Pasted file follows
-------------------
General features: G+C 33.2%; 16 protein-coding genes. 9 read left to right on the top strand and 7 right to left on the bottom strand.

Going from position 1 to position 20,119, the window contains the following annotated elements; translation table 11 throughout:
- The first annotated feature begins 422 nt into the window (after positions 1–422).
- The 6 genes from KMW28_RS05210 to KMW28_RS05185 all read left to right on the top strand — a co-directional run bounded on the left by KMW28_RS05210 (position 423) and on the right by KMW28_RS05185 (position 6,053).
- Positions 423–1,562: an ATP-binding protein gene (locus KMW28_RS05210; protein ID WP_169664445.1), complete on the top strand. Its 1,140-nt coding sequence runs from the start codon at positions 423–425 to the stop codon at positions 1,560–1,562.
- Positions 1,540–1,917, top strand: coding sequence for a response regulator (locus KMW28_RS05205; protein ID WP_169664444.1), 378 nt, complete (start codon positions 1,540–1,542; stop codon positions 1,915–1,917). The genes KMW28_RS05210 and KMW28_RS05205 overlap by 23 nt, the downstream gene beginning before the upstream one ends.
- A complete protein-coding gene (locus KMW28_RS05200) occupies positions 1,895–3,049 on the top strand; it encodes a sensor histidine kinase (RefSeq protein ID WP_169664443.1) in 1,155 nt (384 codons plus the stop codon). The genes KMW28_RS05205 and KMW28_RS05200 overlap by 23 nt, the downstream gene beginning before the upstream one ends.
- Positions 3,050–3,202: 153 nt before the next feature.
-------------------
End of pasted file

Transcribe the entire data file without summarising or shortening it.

General features: G+C 33.2%; 16 protein-coding genes. 9 read left to right on the top strand and 7 right to left on the bottom strand.

Going from position 1 to position 20,119, the window contains the following annotated elements; translation table 11 throughout:
- The first annotated feature begins 422 nt into the window (after positions 1–422).
- The 6 genes from KMW28_RS05210 to KMW28_RS05185 all read left to right on the top strand — a co-directional run bounded on the left by KMW28_RS05210 (position 423) and on the right by KMW28_RS05185 (position 6,053).
- Positions 423–1,562: an ATP-binding protein gene (locus KMW28_RS05210; protein ID WP_169664445.1), complete on the top strand. Its 1,140-nt coding sequence runs from the start codon at positions 423–425 to the stop codon at positions 1,560–1,562.
- Positions 1,540–1,917, top strand: coding sequence for a response regulator (locus KMW28_RS05205; protein ID WP_169664444.1), 378 nt, complete (start codon positions 1,540–1,542; stop codon positions 1,915–1,917). The genes KMW28_RS05210 and KMW28_RS05205 overlap by 23 nt, the downstream gene beginning before the upstream one ends.
- A complete protein-coding gene (locus KMW28_RS05200) occupies positions 1,895–3,049 on the top strand; it encodes a sensor histidine kinase (RefSeq protein ID WP_169664443.1) in 1,155 nt (384 codons plus the stop codon). The genes KMW28_RS05205 and KMW28_RS05200 overlap by 23 nt, the downstream gene beginning before the upstream one ends.
- Positions 3,050–3,202: 153 nt before the next feature.